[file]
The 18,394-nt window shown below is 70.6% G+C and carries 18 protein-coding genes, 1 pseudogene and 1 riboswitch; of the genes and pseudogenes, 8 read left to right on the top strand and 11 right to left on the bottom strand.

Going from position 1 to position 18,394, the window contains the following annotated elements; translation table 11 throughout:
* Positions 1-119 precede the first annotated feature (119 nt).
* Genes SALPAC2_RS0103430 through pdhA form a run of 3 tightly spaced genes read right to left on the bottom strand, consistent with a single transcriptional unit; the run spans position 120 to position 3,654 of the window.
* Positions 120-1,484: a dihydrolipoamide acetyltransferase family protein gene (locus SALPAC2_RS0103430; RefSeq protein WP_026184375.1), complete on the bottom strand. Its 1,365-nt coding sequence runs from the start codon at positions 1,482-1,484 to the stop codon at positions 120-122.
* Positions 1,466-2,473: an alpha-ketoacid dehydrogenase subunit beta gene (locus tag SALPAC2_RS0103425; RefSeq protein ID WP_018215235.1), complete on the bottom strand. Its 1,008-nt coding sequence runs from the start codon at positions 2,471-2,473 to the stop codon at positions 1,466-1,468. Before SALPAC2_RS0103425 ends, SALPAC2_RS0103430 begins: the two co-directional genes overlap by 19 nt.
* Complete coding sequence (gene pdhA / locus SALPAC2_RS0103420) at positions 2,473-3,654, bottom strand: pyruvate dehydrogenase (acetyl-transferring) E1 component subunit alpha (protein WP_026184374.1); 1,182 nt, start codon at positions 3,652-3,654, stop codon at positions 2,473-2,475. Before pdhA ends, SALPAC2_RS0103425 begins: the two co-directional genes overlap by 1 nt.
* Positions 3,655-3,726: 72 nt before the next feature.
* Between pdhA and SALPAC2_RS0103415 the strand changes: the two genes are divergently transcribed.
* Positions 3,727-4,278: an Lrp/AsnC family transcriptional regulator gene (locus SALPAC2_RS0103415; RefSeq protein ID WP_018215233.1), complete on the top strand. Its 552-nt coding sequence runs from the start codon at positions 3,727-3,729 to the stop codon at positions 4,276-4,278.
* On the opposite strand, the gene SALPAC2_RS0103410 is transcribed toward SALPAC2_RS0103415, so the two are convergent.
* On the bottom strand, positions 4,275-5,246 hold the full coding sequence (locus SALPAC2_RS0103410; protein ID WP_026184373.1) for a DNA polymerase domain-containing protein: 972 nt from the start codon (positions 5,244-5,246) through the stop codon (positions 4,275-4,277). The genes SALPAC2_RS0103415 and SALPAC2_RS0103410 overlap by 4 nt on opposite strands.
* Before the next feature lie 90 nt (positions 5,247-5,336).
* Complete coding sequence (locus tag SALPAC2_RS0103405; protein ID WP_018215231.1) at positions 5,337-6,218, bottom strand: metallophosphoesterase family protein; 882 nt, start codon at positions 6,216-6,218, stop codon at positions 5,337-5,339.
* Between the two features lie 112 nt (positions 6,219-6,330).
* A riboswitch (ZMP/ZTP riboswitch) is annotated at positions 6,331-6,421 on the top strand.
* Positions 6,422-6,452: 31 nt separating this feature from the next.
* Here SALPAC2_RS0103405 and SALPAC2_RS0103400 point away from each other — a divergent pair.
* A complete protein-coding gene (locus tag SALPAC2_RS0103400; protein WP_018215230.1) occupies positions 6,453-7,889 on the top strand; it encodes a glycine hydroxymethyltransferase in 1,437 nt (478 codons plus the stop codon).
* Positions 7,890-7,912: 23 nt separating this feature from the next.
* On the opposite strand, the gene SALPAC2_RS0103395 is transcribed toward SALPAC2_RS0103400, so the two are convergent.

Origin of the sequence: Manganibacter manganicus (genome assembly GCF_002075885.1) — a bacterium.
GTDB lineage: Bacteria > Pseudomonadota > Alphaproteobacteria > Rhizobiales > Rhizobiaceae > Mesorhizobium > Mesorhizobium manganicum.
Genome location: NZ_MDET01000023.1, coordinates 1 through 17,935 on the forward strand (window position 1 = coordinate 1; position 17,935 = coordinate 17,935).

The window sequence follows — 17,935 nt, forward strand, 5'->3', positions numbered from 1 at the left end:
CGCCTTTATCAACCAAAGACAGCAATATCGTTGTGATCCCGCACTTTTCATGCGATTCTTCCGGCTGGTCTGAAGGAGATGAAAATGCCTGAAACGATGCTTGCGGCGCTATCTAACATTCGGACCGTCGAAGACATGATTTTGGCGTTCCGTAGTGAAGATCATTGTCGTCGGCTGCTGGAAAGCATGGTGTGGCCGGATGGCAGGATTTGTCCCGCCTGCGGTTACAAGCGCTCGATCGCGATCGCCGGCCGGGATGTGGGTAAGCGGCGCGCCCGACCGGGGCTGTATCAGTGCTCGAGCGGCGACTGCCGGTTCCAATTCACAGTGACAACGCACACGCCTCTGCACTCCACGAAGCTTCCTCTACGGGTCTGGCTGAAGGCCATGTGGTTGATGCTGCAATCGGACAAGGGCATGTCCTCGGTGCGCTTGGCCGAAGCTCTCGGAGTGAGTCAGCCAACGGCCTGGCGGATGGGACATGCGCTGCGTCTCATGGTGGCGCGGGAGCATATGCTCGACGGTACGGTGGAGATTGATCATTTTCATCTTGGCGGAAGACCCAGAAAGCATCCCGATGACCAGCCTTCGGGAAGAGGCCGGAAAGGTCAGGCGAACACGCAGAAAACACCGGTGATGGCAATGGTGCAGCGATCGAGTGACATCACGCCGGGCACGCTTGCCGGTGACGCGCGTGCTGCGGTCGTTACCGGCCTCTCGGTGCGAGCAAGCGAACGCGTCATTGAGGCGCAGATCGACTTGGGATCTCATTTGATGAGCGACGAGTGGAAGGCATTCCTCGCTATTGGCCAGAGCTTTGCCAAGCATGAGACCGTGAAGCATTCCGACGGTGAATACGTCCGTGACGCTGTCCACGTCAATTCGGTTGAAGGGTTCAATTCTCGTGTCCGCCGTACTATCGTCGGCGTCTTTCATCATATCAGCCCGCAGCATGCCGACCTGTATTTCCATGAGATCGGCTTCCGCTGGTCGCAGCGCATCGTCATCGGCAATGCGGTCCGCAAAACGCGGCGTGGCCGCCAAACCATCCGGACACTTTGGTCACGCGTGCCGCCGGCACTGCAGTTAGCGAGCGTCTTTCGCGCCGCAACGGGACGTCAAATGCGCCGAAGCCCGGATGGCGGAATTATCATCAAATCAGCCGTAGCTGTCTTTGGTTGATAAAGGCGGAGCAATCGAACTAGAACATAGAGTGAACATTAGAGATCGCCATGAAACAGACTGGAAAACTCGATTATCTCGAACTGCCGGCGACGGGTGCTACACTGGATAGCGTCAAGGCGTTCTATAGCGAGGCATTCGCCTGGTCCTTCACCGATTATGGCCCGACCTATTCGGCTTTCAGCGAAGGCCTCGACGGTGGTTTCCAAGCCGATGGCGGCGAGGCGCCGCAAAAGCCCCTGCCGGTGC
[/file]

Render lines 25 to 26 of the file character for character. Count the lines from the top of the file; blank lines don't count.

The window sequence follows — 17,935 nt, forward strand, 5'->3', positions numbered from 1 at the left end:
CGCCTTTATCAACCAAAGACAGCAATATCGTTGTGATCCCGCACTTTTCATGCGATTCTTCCGGCTGGTCTGAAGGAGATGAAAATGCCTGAAACGATGCTTGCGGCGCTATCTAACATTCGGACCGTCGAAGACATGATTTTGGCGTTCCGTAGTGAAGATCATTGTCGTCGGCTGCTGGAAAGCATGGTGTGGCCGGATGGCAGGATTTGTCCCGCCTGCGGTTACAAGCGCTCGATCGCGATCGCCGGCCGGGATGTGGGTAAGCGGCGCGCCCGACCGGGGCTGTATCAGTGCTCGAGCGGCGACTGCCGGTTCCAATTCACAGTGACAACGCACACGCCTCTGCACTCCACGAAGCTTCCTCTACGGGTCTGGCTGAAGGCCATGTGGTTGATGCTGCAATCGGACAAGGGCATGTCCTCGGTGCGCTTGGCCGAAGCTCTCGGAGTGAGTCAGCCAACGGCCTGGCGGATGGGACATGCGCTGCGTCTCATGGTGGCGCGGGAGCATATGCTCGACGGTACGGTGGAGATTGATCATTTTCATCTTGGCGGAAGACCCAGAAAGCATCCCGATGACCAGCCTTCGGGAAGAGGCCGGAAAGGTCAGGCGAACACGCAGAAAACACCGGTGATGGCAATGGTGCAGCGATCGAGTGACATCACGCCGGGCACGCTTGCCGGTGACGCGCGTGCTGCGGTCGTTACCGGCCTCTCGGTGCGAGCAAGCGAACGCGTCATTGAGGCGCAGATCGACTTGGGATCTCATTTGATGAGCGACGAGTGGAAGGCATTCCTCGCTATTGGCCAGAGCTTTGCCAAGCATGAGACCGTGAAGCATTCCGACGGTGAATACGTCCGTGACGCTGTCCACGTCAATTCGGTTGAAGGGTTCAATTCTCGTGTCCGCCGTACTATCGTCGGCGTCTTTCATCATATCAGCCCGCAGCATGCCGACCTGTATTTCCATGAGATCGGCTTCCGCTGGTCGCAGCGCATCGTCATCGGCAATGCGGTCCGCAAAACGCGGCGTGGCCGCCAAACCATCCGGACACTTTGGTCACGCGTGCCGCCGGCACTGCAGTTAGCGAGCGTCTTTCGCGCCGCAACGGGACGTCAAATGCGCCGAAGCCCGGATGGCGGAATTATCATCAAATCAGCCGTAGCTGTCTTTGGTTGATAAAGGCGGAGCAATCGAACTAGAACATAGAGTGAACATTAGAGATCGCCATGAAACAGACTGGAAAACTCGATTATCTCGAACTGCCGGCGACGGGTGCTACACTGGATAGCGTCAAGGCGTTCTATAGCGAGGCATTCGCCTGGTCCTTCACCGATTATGGCCCGACCTATTCGGCTTTCAGCGAAGGCCTCGACGGTGGTTTCCAAGCCGATGGCGGCGAGGCGCCGCAAAAGCCCCTGCCGGTGC